At the moment over twenty conflicts are going on around the world.
At the top of the list is the “War on Terror”.
This concerned my buddy Tom and I as we climbed up on our green padded stools.
The barkeep brought our pints and said:
“I’m at war with my beer supplier, he’s late again!”
“See Tom, you can’t get away from war.”
“The majority of the conflicts now, are in Africa and the Middle East,” said Tom, soberly.
“There’s one in Mexico, Tom, it’s the drug war, the cartels fight for territory, cash and power. The US wants to tighten the border to halt drug gangs from coming into the country.”
“Of course, Dave, all this fuels weapon manufacture and arms trade. The military-industrial complex is making billions!”
“Yes Tom, I suspect the complex pushes for war.”
“So many global conflicts are bubbling, I hope our leaders can handle them carefully and diplomatically otherwise violence could escalate very fast.”
Tom and I sipped our beers and stared at the sign behind the bar:
“The only war worth waging is one against the poverty of ideas.”
“That sign is food for thought,” said Tom.
“Tom, lets list some of the reasons for war.”
“Okay Dave, you start off.”
“I’ll start with making a comment, I think violent conflict is hard-wired into the human psyche since primitive times. The first reason for war is Defense against an aggressor or potential aggressor.”
“Another reason is Economic Gain, to take control of another’s wealth, oil, etc. Or to protect a country’s economy.”
“Here’s one, Tom, Territorial Gain, the want or need to get more land or take back what was lost.”
Here’s a big one, Dave, Religion, different religions fight each other, such as Protestant vs Catholic or Sunni vs Shia. Religions have deep roots and any conflict can get very volatile.”
“There are a few others such as Nationalism, Civil War within a country, Revenge, to punish or redress a grievance, and last is Revolutionary, where a large section of a population revolts against their rulers because they are dissatisfied with their leadership.”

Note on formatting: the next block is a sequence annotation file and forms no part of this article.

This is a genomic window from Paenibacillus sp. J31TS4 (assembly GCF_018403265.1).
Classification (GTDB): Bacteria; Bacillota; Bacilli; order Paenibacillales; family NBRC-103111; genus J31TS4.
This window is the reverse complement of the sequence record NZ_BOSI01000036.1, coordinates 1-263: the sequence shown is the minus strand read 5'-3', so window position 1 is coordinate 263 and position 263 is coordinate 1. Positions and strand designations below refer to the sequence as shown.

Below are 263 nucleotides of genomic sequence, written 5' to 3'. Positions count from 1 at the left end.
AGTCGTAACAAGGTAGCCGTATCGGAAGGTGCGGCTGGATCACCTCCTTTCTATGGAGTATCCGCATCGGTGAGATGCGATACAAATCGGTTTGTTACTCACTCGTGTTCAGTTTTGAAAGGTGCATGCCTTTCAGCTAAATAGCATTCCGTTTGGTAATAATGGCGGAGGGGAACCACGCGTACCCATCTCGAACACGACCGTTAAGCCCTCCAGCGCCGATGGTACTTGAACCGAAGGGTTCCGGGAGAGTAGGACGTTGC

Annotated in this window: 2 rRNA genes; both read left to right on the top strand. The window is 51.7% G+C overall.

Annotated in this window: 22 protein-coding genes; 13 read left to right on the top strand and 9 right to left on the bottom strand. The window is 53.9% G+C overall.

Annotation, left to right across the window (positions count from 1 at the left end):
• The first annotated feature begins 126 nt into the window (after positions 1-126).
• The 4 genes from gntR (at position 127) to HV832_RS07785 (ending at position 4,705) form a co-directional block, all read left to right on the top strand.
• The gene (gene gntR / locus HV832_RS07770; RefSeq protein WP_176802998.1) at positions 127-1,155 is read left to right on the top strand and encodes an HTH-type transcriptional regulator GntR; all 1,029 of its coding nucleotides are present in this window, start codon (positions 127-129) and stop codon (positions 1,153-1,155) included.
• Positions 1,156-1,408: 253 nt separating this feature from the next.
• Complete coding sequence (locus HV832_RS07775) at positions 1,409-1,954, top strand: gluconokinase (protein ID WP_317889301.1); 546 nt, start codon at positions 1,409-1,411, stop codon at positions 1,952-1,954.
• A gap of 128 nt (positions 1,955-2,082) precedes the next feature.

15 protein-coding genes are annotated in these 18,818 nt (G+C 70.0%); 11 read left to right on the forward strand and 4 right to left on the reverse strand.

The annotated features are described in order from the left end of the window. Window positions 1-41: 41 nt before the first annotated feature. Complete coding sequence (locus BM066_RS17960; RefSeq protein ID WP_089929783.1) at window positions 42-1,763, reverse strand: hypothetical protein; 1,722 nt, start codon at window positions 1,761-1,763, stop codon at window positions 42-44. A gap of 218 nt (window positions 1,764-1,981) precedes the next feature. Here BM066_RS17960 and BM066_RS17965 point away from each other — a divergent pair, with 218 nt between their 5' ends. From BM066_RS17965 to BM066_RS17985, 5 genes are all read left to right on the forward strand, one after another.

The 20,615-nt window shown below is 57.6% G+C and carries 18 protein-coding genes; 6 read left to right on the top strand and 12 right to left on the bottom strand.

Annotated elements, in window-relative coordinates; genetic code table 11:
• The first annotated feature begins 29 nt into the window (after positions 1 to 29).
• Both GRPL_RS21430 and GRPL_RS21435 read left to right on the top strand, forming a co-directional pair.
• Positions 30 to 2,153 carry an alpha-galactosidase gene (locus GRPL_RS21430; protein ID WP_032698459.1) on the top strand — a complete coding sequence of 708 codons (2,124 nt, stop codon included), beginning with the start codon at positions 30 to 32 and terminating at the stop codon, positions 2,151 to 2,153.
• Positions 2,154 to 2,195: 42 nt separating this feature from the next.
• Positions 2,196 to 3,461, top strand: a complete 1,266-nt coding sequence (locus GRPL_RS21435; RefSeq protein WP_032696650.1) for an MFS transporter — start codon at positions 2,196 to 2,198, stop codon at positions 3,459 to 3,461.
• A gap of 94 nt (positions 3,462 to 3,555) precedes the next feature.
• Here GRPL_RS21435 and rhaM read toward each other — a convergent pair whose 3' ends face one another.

“Wow! Dave, that’s quite a list.”
“Tom, lets discuss a little about: How we decide to support our country or any country, when it enters into war? We can look at this question with The War on Terror in mind.”
“Well, I guess what we have to do is examine the reasons to support or not support a country when it enters into armed conflict.
Punishment is a reason. President Bush said after 9/11:
“Make no mistake the USA will hunt down and punish those responsible for these attacks.” Bush wanted justice, the evil doers needed to be found and punished.”
“Yes, but Dave, in the legal sense bringing one to justice requires capture and trial and Bush said he wanted bin Laden dead or alive.”
“Also, what forms of punishment are justified when maybe innocent people will be killed?”
“In any war there is collateral damage.”
We both sipped our beers and pondered…
“What about National self-interest to support a conflict? When a country is threatened by hostile aggressors, then self-interest is a vital factor.”
“Are we saying that self-interest is a justification for war?”
“Many are against self-interest as a justification. I can see their point.
Think about it, Tom, if nations were justified to go to war whenever it was to their advantage, there would be no good guys or bad guys, it would be every country for itself.”
“The other thing in the equation is Appeasement (the policy of giving in to aggressive powers to keep the peace).
George Bush after 9/11 was using anti-appeasement to rally the civilized world to America’s side. He was raising the fear that if we didn’t stand up to evil now, further and greater wrongdoing would follow. So it is necessary to go to war in order to prevent even worse bloodshed in the future.”
“Yes Dave, I can see that is a powerful argument to go to war. But there is sometimes a downside, such as the case in Afghanistan, did we reduce the threat of terrorism or did it just create people sympathetic to the terrorist’s goals?”
“Well Tom, it’s too bad the world is NOT 100% in favor of Pacifism, the extreme opposition to war.”
“When you talk about the morality of war the subject gets complex.”
We both agreed.
Here are some thoughts on war:
Why worry about the future? Between the bomb and pollution, there may NOT be any.
History reveals that wars create more problems than they solve.
In the war of right and wrong, we can’t afford to be neutral.
Tom and I drained our glasses of beer and left the building.
Also published on Medium.